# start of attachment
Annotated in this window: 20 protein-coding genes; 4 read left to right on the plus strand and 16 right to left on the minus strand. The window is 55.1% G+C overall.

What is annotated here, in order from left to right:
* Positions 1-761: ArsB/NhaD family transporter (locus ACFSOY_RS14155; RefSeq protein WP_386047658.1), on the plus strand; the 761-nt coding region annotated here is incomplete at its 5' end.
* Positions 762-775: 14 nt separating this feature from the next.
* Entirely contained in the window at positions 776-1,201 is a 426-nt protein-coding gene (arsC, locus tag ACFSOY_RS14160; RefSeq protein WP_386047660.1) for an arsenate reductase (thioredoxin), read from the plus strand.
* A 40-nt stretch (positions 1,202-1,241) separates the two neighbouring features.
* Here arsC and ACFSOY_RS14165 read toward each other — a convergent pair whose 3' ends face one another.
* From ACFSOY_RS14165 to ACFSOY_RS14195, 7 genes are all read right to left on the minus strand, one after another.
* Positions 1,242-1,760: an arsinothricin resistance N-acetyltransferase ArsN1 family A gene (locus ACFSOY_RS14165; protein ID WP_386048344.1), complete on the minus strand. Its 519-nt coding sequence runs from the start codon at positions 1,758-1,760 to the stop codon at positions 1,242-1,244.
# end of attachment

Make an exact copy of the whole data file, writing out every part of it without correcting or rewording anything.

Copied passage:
Annotated in this window: 20 protein-coding genes; 4 read left to right on the plus strand and 16 right to left on the minus strand. The window is 55.1% G+C overall.

What is annotated here, in order from left to right:
* Positions 1-761: ArsB/NhaD family transporter (locus ACFSOY_RS14155; RefSeq protein WP_386047658.1), on the plus strand; the 761-nt coding region annotated here is incomplete at its 5' end.
* Positions 762-775: 14 nt separating this feature from the next.
* Entirely contained in the window at positions 776-1,201 is a 426-nt protein-coding gene (arsC, locus tag ACFSOY_RS14160; RefSeq protein WP_386047660.1) for an arsenate reductase (thioredoxin), read from the plus strand.
* A 40-nt stretch (positions 1,202-1,241) separates the two neighbouring features.
* Here arsC and ACFSOY_RS14165 read toward each other — a convergent pair whose 3' ends face one another.
* From ACFSOY_RS14165 to ACFSOY_RS14195, 7 genes are all read right to left on the minus strand, one after another.
* Positions 1,242-1,760: an arsinothricin resistance N-acetyltransferase ArsN1 family A gene (locus ACFSOY_RS14165; protein ID WP_386048344.1), complete on the minus strand. Its 519-nt coding sequence runs from the start codon at positions 1,758-1,760 to the stop codon at positions 1,242-1,244.